What do you think the wealthy ask politicians for? The right to make cheaper products, pay people less, work them more and charge them more. And that’s exactly what’s happened since WWII because that’s how voting is designed to work. It gives regular voters the illusion of control when in reality it empowers those with the most to gain from exploiting and subjugating the masses. All voting accomplishes is keeping that illusion alive.
If you enjoyed this post, you’ll also like these:
- Americans, you’re not represented in the 2012 presidential election
- 10 things Obama won’t change in his second term
- Why Obamacare made me facepalm
- This Was Your Life: Barack Obama (Comic)
- Occupy LOL Street: The Wizard of LULZ (Comic)
The 2016 Presidential Election
- What I think of Donald Trump, Hillary Clinton, and Bernie Sanders
- Why it’s delusional to vote in America’s 2016 presidential election
- Everything wrong with America’s 2016 presidential primaries
- This Was Your Life: Hillary Clinton and Donald Trump: Part 1 (Comic)
- This Was Your Life: Hillary Clinton and Donald Trump: Part 2 (Comic)
- This Was Your Life: Bernie Sanders (Comic)
- This Was Your Life: The Trump Supporter (Comic)
- How to survive the Trumpocalypse
- Why did Americans vote for Trump?
- What will Trump do now that he’s president
- Why I’m glad Trump won
- How Trump changed my understanding of American politics
- 4 reasons Americans shouldn’t accept Trump as president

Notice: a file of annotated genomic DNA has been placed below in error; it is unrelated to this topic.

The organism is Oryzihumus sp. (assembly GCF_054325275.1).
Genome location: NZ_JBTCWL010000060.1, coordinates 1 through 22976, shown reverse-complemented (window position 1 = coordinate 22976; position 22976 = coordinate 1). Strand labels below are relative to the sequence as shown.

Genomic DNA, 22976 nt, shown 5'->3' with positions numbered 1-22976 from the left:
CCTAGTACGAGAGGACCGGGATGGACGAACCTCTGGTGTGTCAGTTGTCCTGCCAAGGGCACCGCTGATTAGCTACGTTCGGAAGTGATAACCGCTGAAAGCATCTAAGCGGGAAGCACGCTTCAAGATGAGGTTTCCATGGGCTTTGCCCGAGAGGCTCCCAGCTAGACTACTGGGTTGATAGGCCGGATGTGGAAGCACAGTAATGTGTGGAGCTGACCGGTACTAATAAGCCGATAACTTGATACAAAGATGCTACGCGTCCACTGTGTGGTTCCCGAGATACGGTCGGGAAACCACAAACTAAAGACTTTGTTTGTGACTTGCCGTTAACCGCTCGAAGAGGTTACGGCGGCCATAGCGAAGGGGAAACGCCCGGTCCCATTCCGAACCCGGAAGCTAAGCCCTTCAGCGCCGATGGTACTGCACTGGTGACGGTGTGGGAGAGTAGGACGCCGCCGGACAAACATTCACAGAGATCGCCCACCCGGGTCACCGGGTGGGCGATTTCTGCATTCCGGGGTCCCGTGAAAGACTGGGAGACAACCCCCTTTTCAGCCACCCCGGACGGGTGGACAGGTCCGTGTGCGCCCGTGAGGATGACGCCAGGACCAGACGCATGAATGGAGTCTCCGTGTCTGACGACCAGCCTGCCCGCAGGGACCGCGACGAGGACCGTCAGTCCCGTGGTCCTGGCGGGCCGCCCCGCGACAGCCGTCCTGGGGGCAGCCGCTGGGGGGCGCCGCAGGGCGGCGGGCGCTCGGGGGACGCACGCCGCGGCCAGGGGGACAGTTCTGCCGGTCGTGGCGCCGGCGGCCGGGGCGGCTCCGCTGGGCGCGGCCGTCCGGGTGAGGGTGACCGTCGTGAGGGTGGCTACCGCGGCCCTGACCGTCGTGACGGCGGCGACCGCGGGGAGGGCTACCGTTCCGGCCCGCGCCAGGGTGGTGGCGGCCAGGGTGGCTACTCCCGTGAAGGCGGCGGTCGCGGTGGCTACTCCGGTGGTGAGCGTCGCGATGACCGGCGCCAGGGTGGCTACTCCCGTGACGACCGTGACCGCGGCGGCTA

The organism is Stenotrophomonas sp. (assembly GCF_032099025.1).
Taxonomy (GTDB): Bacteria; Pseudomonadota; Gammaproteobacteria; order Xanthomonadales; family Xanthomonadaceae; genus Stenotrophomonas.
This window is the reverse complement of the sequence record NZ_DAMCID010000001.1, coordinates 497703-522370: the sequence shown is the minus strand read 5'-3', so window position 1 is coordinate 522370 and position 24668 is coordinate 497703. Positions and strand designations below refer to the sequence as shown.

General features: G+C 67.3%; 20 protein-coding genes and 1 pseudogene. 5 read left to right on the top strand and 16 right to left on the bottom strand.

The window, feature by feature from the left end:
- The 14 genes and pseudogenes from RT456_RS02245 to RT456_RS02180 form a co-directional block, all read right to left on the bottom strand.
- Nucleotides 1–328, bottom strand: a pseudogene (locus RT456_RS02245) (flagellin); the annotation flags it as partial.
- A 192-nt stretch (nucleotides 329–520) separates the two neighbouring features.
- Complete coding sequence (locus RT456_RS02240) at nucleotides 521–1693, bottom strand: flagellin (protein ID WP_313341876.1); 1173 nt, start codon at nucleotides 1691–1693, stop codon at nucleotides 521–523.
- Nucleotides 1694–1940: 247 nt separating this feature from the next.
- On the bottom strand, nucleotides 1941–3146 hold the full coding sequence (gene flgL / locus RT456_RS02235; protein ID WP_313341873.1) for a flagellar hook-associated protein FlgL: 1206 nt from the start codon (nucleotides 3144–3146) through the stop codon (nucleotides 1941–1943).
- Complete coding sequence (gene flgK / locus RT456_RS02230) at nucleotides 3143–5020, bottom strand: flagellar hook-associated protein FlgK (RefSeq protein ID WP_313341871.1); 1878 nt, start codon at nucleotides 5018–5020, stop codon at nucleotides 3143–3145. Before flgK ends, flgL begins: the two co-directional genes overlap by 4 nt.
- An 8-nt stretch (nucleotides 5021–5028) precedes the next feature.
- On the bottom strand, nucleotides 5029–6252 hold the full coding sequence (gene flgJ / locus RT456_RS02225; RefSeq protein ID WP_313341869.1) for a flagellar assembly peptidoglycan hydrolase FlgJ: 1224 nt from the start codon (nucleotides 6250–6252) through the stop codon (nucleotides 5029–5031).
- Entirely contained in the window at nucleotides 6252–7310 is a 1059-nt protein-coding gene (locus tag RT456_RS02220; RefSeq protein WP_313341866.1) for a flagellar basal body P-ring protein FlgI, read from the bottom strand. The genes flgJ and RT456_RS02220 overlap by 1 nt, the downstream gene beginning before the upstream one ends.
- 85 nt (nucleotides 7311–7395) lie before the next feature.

- Why won’t people just give Trump a chance?
- What should non-Americans do about Trump?
- What should Republicans and Democrats do about Trump?
- What should racists do about Trump?
- What should xenophobes do about Trump?
- What should rich people do about Trump?
- What should minorities do about Trump?
- If you want everyone to vote, then make voting work for everyone
- How presidential elections work (Comic)
- How congressional elections work (Comic)
- How political representation works (Comic)
Corruption and Election Reform
- How to end corruption in three steps
- 6 ways to improve the political nomination system
- 10 solutions to most of America’s problems
- 3 solutions that won’t change America, and 5 that will
- Occupy LOL Street: The Constitutional Convention (Comic)
- Occupy LOL Street: Adventures In Lobbying (Comic)
- Occupy LOL Street: The People’s Party (Comic)
- The 28th amendment
- My theory on gun control
- My theory on illegal immigration
- My theory on age-based accountability laws
- 5 reasons why prostitution should be legal
- 5 reasons to legalize gambling
- 8 reasons to legalize marijuana you’ve already heard
- Why stop with just making drugs illegal?
- 4 illogical arguments against polygamy
- The American burqa
- Borders are inhumane
- How freedom works (Comic)
- How equality works (Comic)
- How gender equality works (Comic)
- How the war on drugs works (Comic)
- The Ents: A Story About Marijuana Prohibition (Comic)
- This Was Your Life: The Trafic Cop (Comic)
My Tweets About Politics
- #17: The 2016 U.S. presidential election
- #18: Donald Trump’s presidency
- #19: Political corruption, incompetence, and voting
- #20: Political and economic freedom
- #21: Immigration, racism, and guns
- #22: Public education
- #23: Political reform
- #24: Police, prisons, and unjust laws
- #25: War, military, and troops
- #26: Social justice warriors